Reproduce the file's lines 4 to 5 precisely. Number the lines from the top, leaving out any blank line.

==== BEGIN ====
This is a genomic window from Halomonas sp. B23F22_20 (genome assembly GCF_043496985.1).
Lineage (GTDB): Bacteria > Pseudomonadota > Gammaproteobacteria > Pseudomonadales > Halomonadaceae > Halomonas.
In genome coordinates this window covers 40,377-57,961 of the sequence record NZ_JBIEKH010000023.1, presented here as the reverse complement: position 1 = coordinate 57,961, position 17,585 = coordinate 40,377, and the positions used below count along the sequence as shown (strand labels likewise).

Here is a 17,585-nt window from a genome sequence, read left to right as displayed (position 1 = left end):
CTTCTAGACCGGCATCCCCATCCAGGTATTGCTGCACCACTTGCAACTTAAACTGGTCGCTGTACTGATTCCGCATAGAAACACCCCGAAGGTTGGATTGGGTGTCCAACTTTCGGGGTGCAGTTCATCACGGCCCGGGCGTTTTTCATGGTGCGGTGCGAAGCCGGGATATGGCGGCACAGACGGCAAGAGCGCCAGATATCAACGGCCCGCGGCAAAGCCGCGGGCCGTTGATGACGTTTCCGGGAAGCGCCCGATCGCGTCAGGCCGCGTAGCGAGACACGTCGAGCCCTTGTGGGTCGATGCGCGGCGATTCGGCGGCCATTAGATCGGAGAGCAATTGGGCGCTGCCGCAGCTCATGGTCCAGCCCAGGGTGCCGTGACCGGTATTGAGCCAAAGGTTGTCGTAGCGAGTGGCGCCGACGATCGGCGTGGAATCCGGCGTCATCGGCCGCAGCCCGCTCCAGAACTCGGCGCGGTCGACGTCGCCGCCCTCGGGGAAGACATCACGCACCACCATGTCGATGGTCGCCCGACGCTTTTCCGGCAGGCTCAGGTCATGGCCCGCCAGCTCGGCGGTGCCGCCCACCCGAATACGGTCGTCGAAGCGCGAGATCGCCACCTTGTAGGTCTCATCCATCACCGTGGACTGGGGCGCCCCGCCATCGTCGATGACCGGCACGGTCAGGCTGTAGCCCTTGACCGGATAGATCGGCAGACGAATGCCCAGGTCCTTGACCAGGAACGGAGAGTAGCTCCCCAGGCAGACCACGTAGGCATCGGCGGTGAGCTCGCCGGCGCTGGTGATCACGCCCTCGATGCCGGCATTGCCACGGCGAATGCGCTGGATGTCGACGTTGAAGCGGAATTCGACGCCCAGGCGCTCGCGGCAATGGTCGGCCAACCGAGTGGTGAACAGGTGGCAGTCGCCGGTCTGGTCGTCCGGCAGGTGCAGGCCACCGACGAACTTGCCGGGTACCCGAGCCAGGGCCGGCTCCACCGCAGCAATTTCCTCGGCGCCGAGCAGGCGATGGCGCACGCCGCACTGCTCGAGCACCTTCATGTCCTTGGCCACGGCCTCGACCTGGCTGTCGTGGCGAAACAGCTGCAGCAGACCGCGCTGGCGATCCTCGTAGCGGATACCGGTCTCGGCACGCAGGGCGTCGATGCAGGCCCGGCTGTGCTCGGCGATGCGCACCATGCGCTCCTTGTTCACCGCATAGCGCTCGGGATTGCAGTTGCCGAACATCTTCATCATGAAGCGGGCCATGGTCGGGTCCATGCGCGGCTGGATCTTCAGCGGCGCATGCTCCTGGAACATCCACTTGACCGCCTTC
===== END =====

Here is a 17,585-nt window from a genome sequence, read left to right as displayed (position 1 = left end):
CTTCTAGACCGGCATCCCCATCCAGGTATTGCTGCACCACTTGCAACTTAAACTGGTCGCTGTACTGATTCCGCATAGAAACACCCCGAAGGTTGGATTGGGTGTCCAACTTTCGGGGTGCAGTTCATCACGGCCCGGGCGTTTTTCATGGTGCGGTGCGAAGCCGGGATATGGCGGCACAGACGGCAAGAGCGCCAGATATCAACGGCCCGCGGCAAAGCCGCGGGCCGTTGATGACGTTTCCGGGAAGCGCCCGATCGCGTCAGGCCGCGTAGCGAGACACGTCGAGCCCTTGTGGGTCGATGCGCGGCGATTCGGCGGCCATTAGATCGGAGAGCAATTGGGCGCTGCCGCAGCTCATGGTCCAGCCCAGGGTGCCGTGACCGGTATTGAGCCAAAGGTTGTCGTAGCGAGTGGCGCCGACGATCGGCGTGGAATCCGGCGTCATCGGCCGCAGCCCGCTCCAGAACTCGGCGCGGTCGACGTCGCCGCCCTCGGGGAAGACATCACGCACCACCATGTCGATGGTCGCCCGACGCTTTTCCGGCAGGCTCAGGTCATGGCCCGCCAGCTCGGCGGTGCCGCCCACCCGAATACGGTCGTCGAAGCGCGAGATCGCCACCTTGTAGGTCTCATCCATCACCGTGGACTGGGGCGCCCCGCCATCGTCGATGACCGGCACGGTCAGGCTGTAGCCCTTGACCGGATAGATCGGCAGACGAATGCCCAGGTCCTTGACCAGGAACGGAGAGTAGCTCCCCAGGCAGACCACGTAGGCATCGGCGGTGAGCTCGCCGGCGCTGGTGATCACGCCCTCGATGCCGGCATTGCCACGGCGAATGCGCTGGATGTCGACGTTGAAGCGGAATTCGACGCCCAGGCGCTCGCGGCAATGGTCGGCCAACCGAGTGGTGAACAGGTGGCAGTCGCCGGTCTGGTCGTCCGGCAGGTGCAGGCCACCGACGAACTTGCCGGGTACCCGAGCCAGGGCCGGCTCCACCGCAGCAATTTCCTCGGCGCCGAGCAGGCGATGGCGCACGCCGCACTGCTCGAGCACCTTCATGTCCTTGGCCACGGCCTCGACCTGGCTGTCGTGGCGAAACAGCTGCAGCAGACCGCGCTGGCGATCCTCGTAGCGGATACCGGTCTCGGCACGCAGGGCGTCGATGCAGGCCCGGCTGTGCTCGGCGATGCGCACCATGCGCTCCTTGTTCACCGCATAGCGCTCGGGATTGCAGTTGCCGAACATCTTCATCATGAAGCGGGCCATGGTCGGGTCCATGCGCGGCTGGATCTTCAGCGGCGCATGCTCCTGGAACATCCACTTGACCGCCTTC